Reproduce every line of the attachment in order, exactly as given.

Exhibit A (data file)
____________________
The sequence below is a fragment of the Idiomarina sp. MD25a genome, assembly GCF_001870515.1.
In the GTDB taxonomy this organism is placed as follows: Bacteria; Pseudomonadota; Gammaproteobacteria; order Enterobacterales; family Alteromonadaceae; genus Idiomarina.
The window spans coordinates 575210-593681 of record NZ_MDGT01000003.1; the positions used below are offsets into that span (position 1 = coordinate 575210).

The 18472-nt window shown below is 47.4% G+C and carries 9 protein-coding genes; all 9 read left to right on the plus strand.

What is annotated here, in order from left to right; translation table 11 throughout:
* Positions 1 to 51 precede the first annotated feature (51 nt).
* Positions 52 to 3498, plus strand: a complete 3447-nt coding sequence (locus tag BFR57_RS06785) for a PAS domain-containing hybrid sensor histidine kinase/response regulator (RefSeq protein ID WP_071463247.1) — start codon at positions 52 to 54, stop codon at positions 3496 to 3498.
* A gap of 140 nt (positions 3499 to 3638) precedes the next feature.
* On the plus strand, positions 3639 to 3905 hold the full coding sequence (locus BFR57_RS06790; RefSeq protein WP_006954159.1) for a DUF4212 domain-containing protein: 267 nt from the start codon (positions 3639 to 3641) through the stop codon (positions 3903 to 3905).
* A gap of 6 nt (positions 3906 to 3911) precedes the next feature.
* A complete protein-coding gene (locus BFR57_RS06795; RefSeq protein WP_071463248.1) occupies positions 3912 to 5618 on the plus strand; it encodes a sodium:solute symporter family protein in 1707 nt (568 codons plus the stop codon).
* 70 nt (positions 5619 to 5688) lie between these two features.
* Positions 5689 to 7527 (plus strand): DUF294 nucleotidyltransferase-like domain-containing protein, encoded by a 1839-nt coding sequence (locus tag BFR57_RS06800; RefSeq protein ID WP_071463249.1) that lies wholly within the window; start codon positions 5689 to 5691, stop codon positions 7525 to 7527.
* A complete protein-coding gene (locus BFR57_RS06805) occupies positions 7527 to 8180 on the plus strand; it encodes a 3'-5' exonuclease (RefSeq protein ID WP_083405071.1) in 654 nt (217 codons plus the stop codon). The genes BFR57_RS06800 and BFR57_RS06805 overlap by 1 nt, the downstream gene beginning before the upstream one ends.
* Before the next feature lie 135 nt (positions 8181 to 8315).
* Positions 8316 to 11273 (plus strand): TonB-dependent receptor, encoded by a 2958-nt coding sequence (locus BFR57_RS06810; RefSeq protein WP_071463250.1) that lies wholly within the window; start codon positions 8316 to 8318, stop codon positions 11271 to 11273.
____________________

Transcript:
The sequence below is a fragment of the Idiomarina sp. MD25a genome, assembly GCF_001870515.1.
In the GTDB taxonomy this organism is placed as follows: Bacteria; Pseudomonadota; Gammaproteobacteria; order Enterobacterales; family Alteromonadaceae; genus Idiomarina.
The window spans coordinates 575210-593681 of record NZ_MDGT01000003.1; the positions used below are offsets into that span (position 1 = coordinate 575210).

The 18472-nt window shown below is 47.4% G+C and carries 9 protein-coding genes; all 9 read left to right on the plus strand.

What is annotated here, in order from left to right; translation table 11 throughout:
* Positions 1 to 51 precede the first annotated feature (51 nt).
* Positions 52 to 3498, plus strand: a complete 3447-nt coding sequence (locus tag BFR57_RS06785) for a PAS domain-containing hybrid sensor histidine kinase/response regulator (RefSeq protein ID WP_071463247.1) — start codon at positions 52 to 54, stop codon at positions 3496 to 3498.
* A gap of 140 nt (positions 3499 to 3638) precedes the next feature.
* On the plus strand, positions 3639 to 3905 hold the full coding sequence (locus BFR57_RS06790; RefSeq protein WP_006954159.1) for a DUF4212 domain-containing protein: 267 nt from the start codon (positions 3639 to 3641) through the stop codon (positions 3903 to 3905).
* A gap of 6 nt (positions 3906 to 3911) precedes the next feature.
* A complete protein-coding gene (locus BFR57_RS06795; RefSeq protein WP_071463248.1) occupies positions 3912 to 5618 on the plus strand; it encodes a sodium:solute symporter family protein in 1707 nt (568 codons plus the stop codon).
* 70 nt (positions 5619 to 5688) lie between these two features.
* Positions 5689 to 7527 (plus strand): DUF294 nucleotidyltransferase-like domain-containing protein, encoded by a 1839-nt coding sequence (locus tag BFR57_RS06800; RefSeq protein ID WP_071463249.1) that lies wholly within the window; start codon positions 5689 to 5691, stop codon positions 7525 to 7527.
* A complete protein-coding gene (locus BFR57_RS06805) occupies positions 7527 to 8180 on the plus strand; it encodes a 3'-5' exonuclease (RefSeq protein ID WP_083405071.1) in 654 nt (217 codons plus the stop codon). The genes BFR57_RS06800 and BFR57_RS06805 overlap by 1 nt, the downstream gene beginning before the upstream one ends.
* Before the next feature lie 135 nt (positions 8181 to 8315).
* Positions 8316 to 11273 (plus strand): TonB-dependent receptor, encoded by a 2958-nt coding sequence (locus BFR57_RS06810; RefSeq protein WP_071463250.1) that lies wholly within the window; start codon positions 8316 to 8318, stop codon positions 11271 to 11273.